By Bill Hirschman
A specific plan finally has been unveiled by county officials and consultants for a new 300-seat theater on the site of the legendary Coconut Grove Playhouse – a plan that preserves some of the 1926 structure that has been deteriorating since it shuttered ten years ago.
The plans were posted early Friday evening on the website of the Miami-Dade County Cultural Affairs Division in preparation for a town hall slated for Thursday at Ransom Everglades School a few blocks from the theater.
Although the “master plan” is only one further step on what has already been a lengthy and contentious process, the floor plans and artists’ renderings may provide a concrete manifestation that some observers have been waiting for to signal that the project will actually come to pass, said people working on the project.
The vision for a modest but national-class regional theater, which will be tweaked during the design process, will not satisfy some critics who want the entire venerable structure resurrected as a historical landmark nor the forces campaigning for an 800-seat venue on the site.
But key elements of the plan are expected to go forward:
—renovating the façade of the existing structure and the “front building” facing the street, which would house offices and possibly retail outlets
—building a small courtyard behind it
—tearing down the deteriorating auditorium and replacing it with the new theater to be operated by the existing GableStage company and used for classes by Florida International University
—the city of Miami would build an adjacent 500-slot parking garage to be used by the theater, FIU, local businesses and nearby public schools; the structure might also house residential apartments and retail stores.
GableStage’s Producing Artistic Director Joseph Adler said Thursday, “The plan is absolutely great in every level and preserves what it is important in the Coconut Grove Playhouse.”
These plans and the extensive studies evaluating the current building’s structural integrity will be reviewed at length at the town hall meeting held from 6 p.m. to 8:30 p.m. Thursday, Dec. 8, at the auditorium of Ransom Everglades School, 3575 Main Highway in Coconut Grove. Parking is available on a first-come, first served basis. While the room has space for about 600 people, the county requests an RSVP from attendees for planning purposes by registering at http://www.miamidadearts.org/content/town-meeting-coconut-grove-playhouse.
The documents are on the county’s website at http://www.miamidadearts.org/coconut-grove-playhouse.
While further public input will be sought in future town hall meetings, the main thrust of the project is now set and architects will begin designing construction plans, said Michael Spring, senior advisor to the mayor and director of the Department of Cultural Affairs.
The meeting marks the first time the project has surfaced publically in the 19 months since the Miami-Dade County Commission voted unanimously in April 2015 to approve a $2.398 million master plan-design-consultant contract with Miami-based Arquitectonica International Corp., and a 25-year agreement with GableStage to manage the theater with options stretching out to 2113. FIU’s theater department is a full third partner in the projected operation of the site.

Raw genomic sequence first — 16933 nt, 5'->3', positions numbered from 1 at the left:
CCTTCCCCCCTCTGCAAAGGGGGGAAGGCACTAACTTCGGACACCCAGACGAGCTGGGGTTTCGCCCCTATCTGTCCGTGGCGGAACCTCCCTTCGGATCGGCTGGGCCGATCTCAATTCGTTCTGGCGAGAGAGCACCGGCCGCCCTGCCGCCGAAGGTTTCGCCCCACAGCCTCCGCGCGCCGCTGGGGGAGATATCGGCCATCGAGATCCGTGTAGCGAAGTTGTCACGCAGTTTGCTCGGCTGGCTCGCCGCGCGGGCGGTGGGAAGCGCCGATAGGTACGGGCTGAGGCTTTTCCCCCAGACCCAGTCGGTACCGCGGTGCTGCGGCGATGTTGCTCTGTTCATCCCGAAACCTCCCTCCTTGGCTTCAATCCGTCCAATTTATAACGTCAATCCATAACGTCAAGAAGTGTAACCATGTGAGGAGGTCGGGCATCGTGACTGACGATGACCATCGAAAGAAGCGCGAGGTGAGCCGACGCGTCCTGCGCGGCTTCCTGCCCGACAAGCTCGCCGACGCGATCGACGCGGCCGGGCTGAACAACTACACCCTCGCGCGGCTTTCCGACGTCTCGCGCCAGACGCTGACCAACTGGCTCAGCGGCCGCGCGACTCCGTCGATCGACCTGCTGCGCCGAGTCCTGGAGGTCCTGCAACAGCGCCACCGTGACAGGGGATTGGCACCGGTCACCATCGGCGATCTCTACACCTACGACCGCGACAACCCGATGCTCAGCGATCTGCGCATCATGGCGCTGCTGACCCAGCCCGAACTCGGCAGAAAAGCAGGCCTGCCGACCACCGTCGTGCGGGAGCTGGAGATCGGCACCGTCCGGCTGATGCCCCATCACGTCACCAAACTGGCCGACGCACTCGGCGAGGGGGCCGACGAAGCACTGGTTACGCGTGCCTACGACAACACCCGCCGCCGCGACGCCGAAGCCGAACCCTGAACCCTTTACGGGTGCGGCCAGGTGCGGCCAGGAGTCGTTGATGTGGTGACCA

County officials, notably Spring, worked to save the nationally-recognized theater facility long before the Playhouse’s non-profit board of directors locked the doors in 2006 in a $4 million bankruptcy after 50 years of operation that brought national attention to South Florida’s cultural scene.
Since the closure, the county commission, urged by Mayor Carlos Gimenez and Commissioner Xavier Suarez, endorsed $20 million from two dedicated bond funds approved by voters. But commissioners pointedly and repeatedly emphasized that they would not spend one additional dime – an edict that has shaped numerous decisions. The plans being unveiled this month were ready earlier this fall, but officials wanted to wait until after the mayoral election before making the proposal public, said a source knowledgeable about the project
The current plan is to finish the design work in 12 to 18 months, then have the county commission solicit bids and hire a contractor, and then the public should expect a two-year construction schedule – assuming all goes perfectly, Spring said. Major construction projects in Miami-Dade are infamous for getting sidetracked, delayed or running over costs.
As promised by the county, rough plans are included in the current packet of documents for a second 700-seat theater on the site, Spring said. But they are not as developed or detailed as the primary plans. Some citizens, especially a group led by arts philanthropist and activist Mike Eidson, were pushing for a more expansive project, suggesting that a fund-raising campaign could fulfill the potential need for another $45 million.
But that option was crippled from the start. The land is actually owned by the state Department of Environmental Protection, which manages the state’s surplus land. It has given a long-term lease jointly to the county and FIU. That lease specifically cites a 300-seat theater and a proposed self-sustaining operating budget for the modest facility, Spring said. The county commission has no intention of providing the project with a formal line item in its ongoing budgets for operating expenses as it does with the Arsht Center for the Performing Arts.